His girlfriend moved out before the end of the week.

I’ve spent every birthday since I was thirteen years old incarcerated. For more than half of my life, I’ve required permission to talk, write, sleep, and even shit. These were things given to me as privileges — some were rights, but courts enforce rights, and you’ll find that Benches and bailiffs don’t frequent detention facilities. These are places that, in the name of discipline, work to strip your sense of power. Without power, there’s no choice; and without choice, there’s no self. Two things staved off my annihilation by making me feel powerful: thinking and masturbating. Thinking was something no one could take from me, and masturbating was something I had to take from an environment whose rules said I couldn’t have it.

In the California Youth Authority, I used to write raps in my head, no paper or pencil. I would recite them to myself in isolation cells, memorizing them line by line. I gave rowdy performances for the other wards once I returned to the yard, and in those moments, I felt capable. I would see the joy on their faces, and I would own it. I was creating that. There was a time when I would’ve said it was the tough-guy lyrics that made me feel powerful. But it wasn’t. It was my expression, my voice filling the sky with thunder.

There’s an old saying in urban circles: “Niggas can’t handle power.” The implication is that power goes to their heads, and they misuse it. That shouldn’t surprise anyone. Why would a man know how to use a thing he’s never had? Power certainly went to my head, and I misused it. I sold drugs: I reveled in the money, respect, fear, and the human need that depended on my say. Guns made me feel powerful too. My greatest abuse of power came when I murdered a man. I was eighteen; he had children. I took his power — I took their power — and I didn’t blink. Remorse, like love, didn’t reach me because I was walled behind my self-hatred.

I blinked seven months later, when my daughter was born, and the walls came tumbling down. I love my daughter so much that the word “love” bothers me. I love cheesecake and sex and Game of Thrones. Paris Hilton loves tiny dogs that fit in her purse. Love means too many things, and there is only one thing I feel for my kid. I need a word that says, “I will lie across a fire so she can cross it without getting ashes on her fire-proof shoes.” I don’t have the words, so I’ll just say, I love my daughter fiercely.

A quick sidebar: you can’t love your child without loving yourself.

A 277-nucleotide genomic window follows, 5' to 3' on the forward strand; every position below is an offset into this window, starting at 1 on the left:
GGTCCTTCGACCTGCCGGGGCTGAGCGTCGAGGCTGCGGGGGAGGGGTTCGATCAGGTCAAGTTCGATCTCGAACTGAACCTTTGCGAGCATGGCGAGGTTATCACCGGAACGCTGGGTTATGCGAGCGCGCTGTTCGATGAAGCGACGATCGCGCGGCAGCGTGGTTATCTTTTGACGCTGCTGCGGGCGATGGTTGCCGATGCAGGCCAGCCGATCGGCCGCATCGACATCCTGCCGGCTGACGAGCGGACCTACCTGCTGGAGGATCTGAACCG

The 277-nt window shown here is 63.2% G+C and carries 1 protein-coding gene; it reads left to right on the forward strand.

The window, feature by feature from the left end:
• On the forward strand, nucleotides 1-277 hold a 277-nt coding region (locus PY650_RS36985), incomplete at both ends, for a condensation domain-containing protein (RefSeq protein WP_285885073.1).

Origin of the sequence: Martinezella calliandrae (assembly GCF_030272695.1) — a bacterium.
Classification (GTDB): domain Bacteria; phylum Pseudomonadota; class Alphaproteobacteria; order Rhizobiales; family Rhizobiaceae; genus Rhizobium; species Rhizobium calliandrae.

That love broke through my walls of self-hatred. Though it took years for empathy and feeling to return fully, the process began in my county cell. I was watching my daughter’s future unfold in my mind. I was horrified because I saw myself through my daughter’s eyes. I was a high school dropout, a thug, a murderer … absent. I had given her every reason to be ashamed of me, perhaps even to hate me. And I knew that she couldn’t be ashamed of me, she couldn’t hate me, without feeling the same things about herself.

I wept as my father had wept after he read my letter.

I resolved that I would find a way home to my daughter. I knew I’d never parole without a miracle, but I committed to a faith in that moment: whatever a man creates, he can uncreate.

That’s what writing is for me: creation. What my father erased, I have remade. In this process of remaking, I’ve recreated the connection with humanity that I’d lost behind my walls of self-hatred, for the more I write, the more I understand that my story is your story. Your story is mine, and nothing makes me feel more connected to people than that. And the power that writing gives me — oh my God — the rush of being excellent, of being me, it’s a madman’s high. I can do anything. Knowing that, I can sit in my narrow cell smiling, pen poised above paper, while I wait for the words that will unlock my prison.

Emile DeWeaver grew up in California's Bay Area. He is a Pushcart nominee. He has creative pieces published in the Lascaux Review, the Dr. T. J. Eckleburg Review, and fiction forthcoming in Nth Degree. Learn more at 

© 2014 Emile DeWeaver